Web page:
A clothes dryer’s timer is designed to advance from one setting to the next when the heat in the tumbler has reached a certain level for a given period of time. If yours doesn’t, or if the dryer cycles properly when you advance the timer control by hand, it is likely that the timer is broken and needs replacement.
Some mechanical dryer timers have a small electric motor in them; this is the part that usually goes bad. The best solution is to replace the entire timer, which you can order online by model number. Be sure to disconnect the electrical power to the dryer and turn off the gas (if it is a gas dryer) before doing any work on it.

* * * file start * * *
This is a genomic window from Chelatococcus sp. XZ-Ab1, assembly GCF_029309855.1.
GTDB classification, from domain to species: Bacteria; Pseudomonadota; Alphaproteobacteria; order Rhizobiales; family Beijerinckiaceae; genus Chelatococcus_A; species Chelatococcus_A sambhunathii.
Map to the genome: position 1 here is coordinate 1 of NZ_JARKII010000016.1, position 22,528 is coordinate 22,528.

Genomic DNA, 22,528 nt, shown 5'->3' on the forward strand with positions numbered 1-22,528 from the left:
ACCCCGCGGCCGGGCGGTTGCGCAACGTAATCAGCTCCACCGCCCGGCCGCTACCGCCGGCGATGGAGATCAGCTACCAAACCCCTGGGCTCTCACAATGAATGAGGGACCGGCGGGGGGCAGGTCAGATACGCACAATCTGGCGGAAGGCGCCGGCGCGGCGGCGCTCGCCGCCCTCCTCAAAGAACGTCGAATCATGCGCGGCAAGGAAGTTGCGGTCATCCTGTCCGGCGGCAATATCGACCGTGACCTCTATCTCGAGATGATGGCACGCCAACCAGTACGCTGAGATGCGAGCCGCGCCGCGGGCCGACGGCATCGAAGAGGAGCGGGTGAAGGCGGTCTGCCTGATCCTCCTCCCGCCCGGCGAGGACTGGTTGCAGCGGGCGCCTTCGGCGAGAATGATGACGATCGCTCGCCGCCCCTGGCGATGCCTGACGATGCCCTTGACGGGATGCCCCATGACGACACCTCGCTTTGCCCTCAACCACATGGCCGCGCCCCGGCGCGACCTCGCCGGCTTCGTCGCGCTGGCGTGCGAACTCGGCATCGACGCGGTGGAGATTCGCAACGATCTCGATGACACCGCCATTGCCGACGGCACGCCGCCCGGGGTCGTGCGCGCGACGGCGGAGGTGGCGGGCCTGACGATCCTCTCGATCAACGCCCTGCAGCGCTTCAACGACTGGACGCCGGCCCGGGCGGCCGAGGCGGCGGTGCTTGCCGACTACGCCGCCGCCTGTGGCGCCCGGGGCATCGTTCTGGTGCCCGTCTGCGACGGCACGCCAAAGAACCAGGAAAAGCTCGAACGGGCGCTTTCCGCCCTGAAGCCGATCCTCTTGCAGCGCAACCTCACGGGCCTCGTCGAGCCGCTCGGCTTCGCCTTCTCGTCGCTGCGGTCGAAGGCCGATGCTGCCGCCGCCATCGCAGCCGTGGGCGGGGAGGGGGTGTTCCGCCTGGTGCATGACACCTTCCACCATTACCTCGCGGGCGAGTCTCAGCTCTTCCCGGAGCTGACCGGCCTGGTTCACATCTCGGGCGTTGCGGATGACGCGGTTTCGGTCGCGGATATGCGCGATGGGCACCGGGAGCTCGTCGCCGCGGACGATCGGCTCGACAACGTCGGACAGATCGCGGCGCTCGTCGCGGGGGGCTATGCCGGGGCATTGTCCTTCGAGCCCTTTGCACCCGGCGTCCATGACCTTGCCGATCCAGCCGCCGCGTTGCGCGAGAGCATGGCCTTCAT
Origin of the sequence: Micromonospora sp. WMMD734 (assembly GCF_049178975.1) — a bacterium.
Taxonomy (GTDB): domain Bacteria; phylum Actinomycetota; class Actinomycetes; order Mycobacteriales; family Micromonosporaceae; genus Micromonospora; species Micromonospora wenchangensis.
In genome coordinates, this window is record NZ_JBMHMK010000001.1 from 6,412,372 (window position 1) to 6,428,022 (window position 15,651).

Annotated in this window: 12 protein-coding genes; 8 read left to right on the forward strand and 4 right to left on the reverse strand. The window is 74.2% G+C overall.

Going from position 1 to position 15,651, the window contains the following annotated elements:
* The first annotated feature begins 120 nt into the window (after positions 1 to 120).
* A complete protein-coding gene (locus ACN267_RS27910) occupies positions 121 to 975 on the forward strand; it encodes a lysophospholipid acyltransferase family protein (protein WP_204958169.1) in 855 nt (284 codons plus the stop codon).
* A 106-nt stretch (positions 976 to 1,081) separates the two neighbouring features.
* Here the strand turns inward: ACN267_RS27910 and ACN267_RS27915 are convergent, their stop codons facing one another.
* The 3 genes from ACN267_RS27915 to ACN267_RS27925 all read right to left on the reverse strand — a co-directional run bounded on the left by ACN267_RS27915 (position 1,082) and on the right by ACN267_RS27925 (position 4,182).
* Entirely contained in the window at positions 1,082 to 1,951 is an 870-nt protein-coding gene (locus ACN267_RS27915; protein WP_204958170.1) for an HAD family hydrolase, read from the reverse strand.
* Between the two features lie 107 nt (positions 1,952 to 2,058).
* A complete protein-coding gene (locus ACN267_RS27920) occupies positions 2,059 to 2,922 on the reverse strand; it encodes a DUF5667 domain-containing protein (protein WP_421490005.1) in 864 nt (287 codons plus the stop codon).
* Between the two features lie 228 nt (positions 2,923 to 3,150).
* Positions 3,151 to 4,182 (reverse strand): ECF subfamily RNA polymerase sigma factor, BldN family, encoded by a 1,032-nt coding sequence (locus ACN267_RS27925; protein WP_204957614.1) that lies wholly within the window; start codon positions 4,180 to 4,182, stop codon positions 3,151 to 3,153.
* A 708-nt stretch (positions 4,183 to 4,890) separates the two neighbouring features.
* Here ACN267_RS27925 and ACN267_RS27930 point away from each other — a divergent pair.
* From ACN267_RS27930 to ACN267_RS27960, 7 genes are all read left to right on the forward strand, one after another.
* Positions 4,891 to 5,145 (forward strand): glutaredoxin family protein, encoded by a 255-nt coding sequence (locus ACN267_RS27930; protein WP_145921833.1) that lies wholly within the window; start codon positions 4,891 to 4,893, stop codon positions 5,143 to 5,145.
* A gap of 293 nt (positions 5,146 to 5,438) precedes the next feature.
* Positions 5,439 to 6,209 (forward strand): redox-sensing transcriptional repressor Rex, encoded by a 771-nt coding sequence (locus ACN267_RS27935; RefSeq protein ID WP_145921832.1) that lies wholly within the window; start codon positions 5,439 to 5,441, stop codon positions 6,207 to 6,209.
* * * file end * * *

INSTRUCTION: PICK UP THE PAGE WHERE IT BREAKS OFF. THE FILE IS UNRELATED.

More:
Study how the control panel is attached to the dryer; if possible, refer to your owner’s manual. The control panel may be screwed to the top of the dryer—you can usually remove it by simply unscrewing the attachment screws. To open it, you may have to remove a few control knobs. Don’t remove the defective timer until you have the new one. Then, remove the wires from the old timer and attach them to the new timer. Be sure to follow the directions on the new timer package in case the design of the new timer varies slightly from the old one.
If the timer does not seem to advance the dryer even when you cycle it by hand, it is more likely that something is preventing the dryer from heating properly. If the dryer is not heating as it should, the timer will not advance automatically. In this case, you need to look at the root causes of improper heating; see Dryer Does Not Heat Properly.
Then, if you need to get professional help, go to this site for FREE listings of qualified local prescreened clothes dryer pros.
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